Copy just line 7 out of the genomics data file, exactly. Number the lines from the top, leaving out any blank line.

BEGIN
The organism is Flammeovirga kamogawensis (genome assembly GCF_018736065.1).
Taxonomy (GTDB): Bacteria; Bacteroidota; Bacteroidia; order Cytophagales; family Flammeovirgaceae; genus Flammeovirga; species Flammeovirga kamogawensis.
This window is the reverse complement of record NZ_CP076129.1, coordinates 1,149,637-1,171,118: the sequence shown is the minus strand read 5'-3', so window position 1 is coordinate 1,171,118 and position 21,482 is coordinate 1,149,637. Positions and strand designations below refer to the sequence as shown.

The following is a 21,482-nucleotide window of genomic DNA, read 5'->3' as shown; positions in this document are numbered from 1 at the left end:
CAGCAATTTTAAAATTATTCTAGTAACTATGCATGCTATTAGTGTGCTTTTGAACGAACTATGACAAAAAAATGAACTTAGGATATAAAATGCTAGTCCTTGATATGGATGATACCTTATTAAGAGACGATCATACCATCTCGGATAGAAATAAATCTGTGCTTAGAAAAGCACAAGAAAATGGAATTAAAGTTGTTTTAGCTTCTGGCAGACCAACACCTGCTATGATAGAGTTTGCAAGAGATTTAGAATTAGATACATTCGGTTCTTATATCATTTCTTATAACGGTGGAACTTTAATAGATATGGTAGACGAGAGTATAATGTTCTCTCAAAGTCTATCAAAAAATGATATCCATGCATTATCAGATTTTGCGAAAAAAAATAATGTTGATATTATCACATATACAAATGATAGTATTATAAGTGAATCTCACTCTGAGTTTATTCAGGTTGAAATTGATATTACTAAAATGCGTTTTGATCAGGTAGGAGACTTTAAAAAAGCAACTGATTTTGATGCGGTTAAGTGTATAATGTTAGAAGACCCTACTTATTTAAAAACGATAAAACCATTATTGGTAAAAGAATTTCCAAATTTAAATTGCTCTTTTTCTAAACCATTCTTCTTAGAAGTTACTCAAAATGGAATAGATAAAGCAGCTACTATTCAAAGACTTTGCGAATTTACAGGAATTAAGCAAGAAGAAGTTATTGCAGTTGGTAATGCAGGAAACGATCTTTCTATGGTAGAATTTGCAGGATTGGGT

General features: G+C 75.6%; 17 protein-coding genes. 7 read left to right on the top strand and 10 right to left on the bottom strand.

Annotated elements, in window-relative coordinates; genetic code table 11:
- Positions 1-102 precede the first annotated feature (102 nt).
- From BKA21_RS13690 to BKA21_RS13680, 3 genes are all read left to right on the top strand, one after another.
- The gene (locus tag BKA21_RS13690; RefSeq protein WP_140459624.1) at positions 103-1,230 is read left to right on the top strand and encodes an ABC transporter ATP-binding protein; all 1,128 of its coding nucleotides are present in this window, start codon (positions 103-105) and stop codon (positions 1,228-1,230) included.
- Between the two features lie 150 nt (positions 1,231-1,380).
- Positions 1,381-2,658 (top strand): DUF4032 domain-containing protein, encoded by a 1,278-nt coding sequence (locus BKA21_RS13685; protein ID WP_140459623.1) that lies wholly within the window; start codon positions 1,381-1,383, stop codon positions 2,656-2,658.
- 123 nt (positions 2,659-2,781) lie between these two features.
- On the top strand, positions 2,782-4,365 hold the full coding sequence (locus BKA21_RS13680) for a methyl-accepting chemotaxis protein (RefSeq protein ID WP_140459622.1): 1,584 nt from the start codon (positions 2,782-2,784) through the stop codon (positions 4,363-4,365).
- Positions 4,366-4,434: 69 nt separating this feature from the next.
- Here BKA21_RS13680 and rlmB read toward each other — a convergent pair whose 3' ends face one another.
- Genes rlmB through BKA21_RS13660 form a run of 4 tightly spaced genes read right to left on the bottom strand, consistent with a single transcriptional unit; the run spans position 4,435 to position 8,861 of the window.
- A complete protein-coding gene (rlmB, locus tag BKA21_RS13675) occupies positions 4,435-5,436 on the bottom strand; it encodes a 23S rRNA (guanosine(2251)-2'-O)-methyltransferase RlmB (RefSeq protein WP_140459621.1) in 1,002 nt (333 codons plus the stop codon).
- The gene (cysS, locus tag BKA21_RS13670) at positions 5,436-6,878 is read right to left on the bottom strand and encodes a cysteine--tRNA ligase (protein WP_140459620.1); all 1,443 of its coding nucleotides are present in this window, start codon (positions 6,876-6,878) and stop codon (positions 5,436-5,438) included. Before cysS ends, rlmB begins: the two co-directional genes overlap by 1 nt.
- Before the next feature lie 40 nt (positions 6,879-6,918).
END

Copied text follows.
Annotated elements, in window-relative coordinates; genetic code table 11: